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Antarctic landscape on a windy morning.
Photo by Peter Neff
Allan Hills on a windy morning in December 2022.

Hunt begins for Antarctica's oldest ice

Glaciologists aim to extend Earth's climate record further into the past than ever before

U.S. researchers on the southernmost continent are in the midst of their first field season of a multi-year project to find and extract the oldest ice in Antarctica.

The Center for Oldest Ice Exploration, or COLDEX, is a large NSF Science and Technology Center project that aims to drill ice cores containing the oldest possible glacier ice from the massive East Antarctic Ice Sheet. Researchers hope to collect at least one ice core that will give them a continuous record of Earth's climate history going back one million years or more.

This type of ice core record could allow scientists to answer fundamental questions about Earth's climate history, including how sensitive ice sheets are to higher levels of greenhouse gases in the atmosphere and how Antarctica's ice sheets might respond to warmer climates.

A team sets up a drill tower on an Antarctic landscape.
Photo Credit: Peter Neff.
The Allan Hills ice coring team setting up the drill tower of the Blue Ice Drill in December 2022.

COLDEX researchers are deploying with the U.S. Antarctic Program this austral summer season to scout some initial locations where they suspect old ice might be. Antarctica's ice constantly flows toward the ocean (like a frozen river), so although much of the continent has been covered in ice for millions of years, most of the oldest ice has been sloughed off to sea.

To find those few locations where old ice has been preserved, researchers are surveying large swaths of the East Antarctic Ice Sheet (which covers an area roughly the size of the continental United States) for places that are thick enough, cold enough, and sufficiently undisturbed by the rock underneath to have preserved ice in sequential layers for millions of years.

“All of these different types of scientific teams need to work together… to find essentially a needle in a haystack,” said Peter Neff, a glaciologist at the University of Minnesota who is part of the COLDEX team deploying this season and is COLDEX's Director for Field Research and Data. “We're looking for that perfect location where you're going to have a full sequence of ice that's on the order of two miles thick.”

Extending the climate record

Scientists get a record of Earth's climate by analyzing air bubbles trapped in glacier ice. Bubbles of air get trapped in snow as it compresses to form a glacier, so analyzing those bubbles tells scientists what the atmosphere was like at the time those bubbles formed – including how much carbon dioxide was present in the air.

The longest continuous ice core record scientists have now comes from an ice core drilled in East Antarctica 20 years ago. That core shows changes in climate and atmospheric carbon dioxide levels over the past 800,000 years. COLDEX researchers hope to obtain a continuous record of Earth's climate going back more than a million years to learn more about warmer climates like those the Earth may experience in the near future.

“The goal is to extend the ice core record of climate change back at as far as we can,” said Edward Brook, a climate researcher at Oregon State University and director of the COLDEX project. “It would even be remarkably important if we could push it back to three or four million years or even older.”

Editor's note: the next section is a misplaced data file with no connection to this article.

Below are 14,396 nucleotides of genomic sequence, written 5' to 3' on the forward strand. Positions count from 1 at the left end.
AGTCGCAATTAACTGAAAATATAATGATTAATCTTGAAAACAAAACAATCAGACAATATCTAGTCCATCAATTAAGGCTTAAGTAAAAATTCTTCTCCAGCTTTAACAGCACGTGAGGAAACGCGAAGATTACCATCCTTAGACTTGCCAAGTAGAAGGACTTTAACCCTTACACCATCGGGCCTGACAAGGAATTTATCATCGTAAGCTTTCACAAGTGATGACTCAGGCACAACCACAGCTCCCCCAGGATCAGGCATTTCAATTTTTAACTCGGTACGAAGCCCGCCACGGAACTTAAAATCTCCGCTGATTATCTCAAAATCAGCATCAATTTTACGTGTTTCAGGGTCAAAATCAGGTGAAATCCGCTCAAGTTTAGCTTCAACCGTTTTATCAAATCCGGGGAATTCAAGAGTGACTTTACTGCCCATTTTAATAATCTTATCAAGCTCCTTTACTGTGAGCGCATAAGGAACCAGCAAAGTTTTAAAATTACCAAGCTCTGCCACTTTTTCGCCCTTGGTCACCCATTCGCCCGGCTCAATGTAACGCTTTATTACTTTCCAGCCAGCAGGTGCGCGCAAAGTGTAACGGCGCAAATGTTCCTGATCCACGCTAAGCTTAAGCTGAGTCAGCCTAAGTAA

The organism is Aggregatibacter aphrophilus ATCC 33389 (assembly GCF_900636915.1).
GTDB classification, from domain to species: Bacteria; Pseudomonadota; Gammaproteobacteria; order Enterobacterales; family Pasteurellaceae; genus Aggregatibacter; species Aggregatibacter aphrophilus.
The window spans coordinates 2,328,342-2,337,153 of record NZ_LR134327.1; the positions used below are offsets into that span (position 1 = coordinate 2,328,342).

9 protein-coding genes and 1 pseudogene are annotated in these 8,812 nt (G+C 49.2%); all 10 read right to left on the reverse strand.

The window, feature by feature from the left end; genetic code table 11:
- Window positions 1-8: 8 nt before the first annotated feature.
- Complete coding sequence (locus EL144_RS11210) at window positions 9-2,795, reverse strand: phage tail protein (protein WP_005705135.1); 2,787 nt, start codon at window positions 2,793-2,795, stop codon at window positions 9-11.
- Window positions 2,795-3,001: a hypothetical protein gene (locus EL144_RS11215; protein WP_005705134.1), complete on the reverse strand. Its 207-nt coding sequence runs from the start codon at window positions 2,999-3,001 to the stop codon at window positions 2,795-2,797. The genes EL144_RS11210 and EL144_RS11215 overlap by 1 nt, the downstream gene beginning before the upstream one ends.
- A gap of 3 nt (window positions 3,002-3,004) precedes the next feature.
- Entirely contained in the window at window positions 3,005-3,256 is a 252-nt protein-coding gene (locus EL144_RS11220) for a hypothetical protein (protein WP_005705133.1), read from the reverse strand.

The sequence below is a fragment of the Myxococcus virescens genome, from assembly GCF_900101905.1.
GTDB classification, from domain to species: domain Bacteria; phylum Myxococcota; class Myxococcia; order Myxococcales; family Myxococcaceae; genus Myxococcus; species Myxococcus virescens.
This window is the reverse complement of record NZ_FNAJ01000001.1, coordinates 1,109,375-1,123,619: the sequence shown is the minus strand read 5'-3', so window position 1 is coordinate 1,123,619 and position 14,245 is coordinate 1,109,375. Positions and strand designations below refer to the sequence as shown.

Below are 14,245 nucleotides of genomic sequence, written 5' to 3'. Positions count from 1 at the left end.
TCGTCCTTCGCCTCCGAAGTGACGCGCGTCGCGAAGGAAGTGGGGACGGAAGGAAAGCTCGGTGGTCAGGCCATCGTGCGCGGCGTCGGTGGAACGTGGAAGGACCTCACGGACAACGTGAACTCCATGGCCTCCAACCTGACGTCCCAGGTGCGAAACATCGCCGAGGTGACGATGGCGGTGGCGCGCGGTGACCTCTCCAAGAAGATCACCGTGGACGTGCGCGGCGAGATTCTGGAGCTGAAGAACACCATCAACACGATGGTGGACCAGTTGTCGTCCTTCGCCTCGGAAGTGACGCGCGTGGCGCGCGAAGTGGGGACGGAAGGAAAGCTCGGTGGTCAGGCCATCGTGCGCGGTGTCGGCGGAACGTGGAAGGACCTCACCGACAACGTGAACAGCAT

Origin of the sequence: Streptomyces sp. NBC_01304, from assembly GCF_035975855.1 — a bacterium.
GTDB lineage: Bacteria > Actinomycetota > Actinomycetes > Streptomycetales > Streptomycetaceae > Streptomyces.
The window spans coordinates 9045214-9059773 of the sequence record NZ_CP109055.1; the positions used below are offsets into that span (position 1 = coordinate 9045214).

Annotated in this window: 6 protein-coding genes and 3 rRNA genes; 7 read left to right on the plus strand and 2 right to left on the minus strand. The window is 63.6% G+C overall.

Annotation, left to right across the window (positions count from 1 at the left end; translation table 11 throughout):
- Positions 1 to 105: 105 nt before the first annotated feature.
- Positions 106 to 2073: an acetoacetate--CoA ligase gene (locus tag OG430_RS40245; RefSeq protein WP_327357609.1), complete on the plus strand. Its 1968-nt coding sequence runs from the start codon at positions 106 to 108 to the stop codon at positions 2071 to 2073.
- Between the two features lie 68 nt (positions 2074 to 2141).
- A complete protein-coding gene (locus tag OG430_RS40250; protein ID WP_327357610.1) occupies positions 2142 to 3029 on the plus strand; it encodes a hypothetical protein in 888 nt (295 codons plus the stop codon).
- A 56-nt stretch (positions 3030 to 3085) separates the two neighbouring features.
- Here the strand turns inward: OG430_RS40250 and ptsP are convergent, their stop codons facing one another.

Finding the needle in the haystack

During the first phase of the COLDEX project, which will last five years, researchers will be focusing on two areas of Antarctica where they suspect the continent's oldest ice has survived.

The first location will be on the East Antarctic Plateau, a region encompassing the geographic South Pole where the ice is nearly two miles thick. This austral summer season, scientists are conducting aerial radar surveys of a region roughly the size of Washington state to identify potential sites for ground-based ice exploration. Researchers hope to drill a deep ice core from this region during a later phase of the COLDEX project.

The second location will be the western margin of the East Antarctic Ice Sheet in an area called Allan Hills. At Allan Hills, the Transantarctic Mountains act as a wedge, forcing ice upward as it flows toward the sea and bringing old ice close to the surface where it's easier to extract. During this austral summer season, scientists are conducting radar and GPS surveys at Allan Hills to find sites that might preserve ice that is more than two million years old.

Researchers don't expect to drill a long ice core at Allan Hills, but instead hope to extract samples of very old ice and shorter cores that can complement a long ice core drilled from the East Antarctic Plateau.

“This ice is not continuous in the sense you can't start at three million at Allan Hills and take samples all the way to today,” Brook said. “So we're going to trying to build up as many snapshots as we can and then reconstruct the history of climate from that.”

Brook and Neff liken it to trying to figure out your family history from a series of photographs. If COLDEX scientists can eventually recover a long ice core from the East Antarctica Plateau, that would be like having a full movie of your family history rather than just snapshots.

This research is supported by the National Science Foundation, which manages the U.S. Antarctic Program. NSF-funded research in this story: Edward Brook, Oregon State University, award 2019719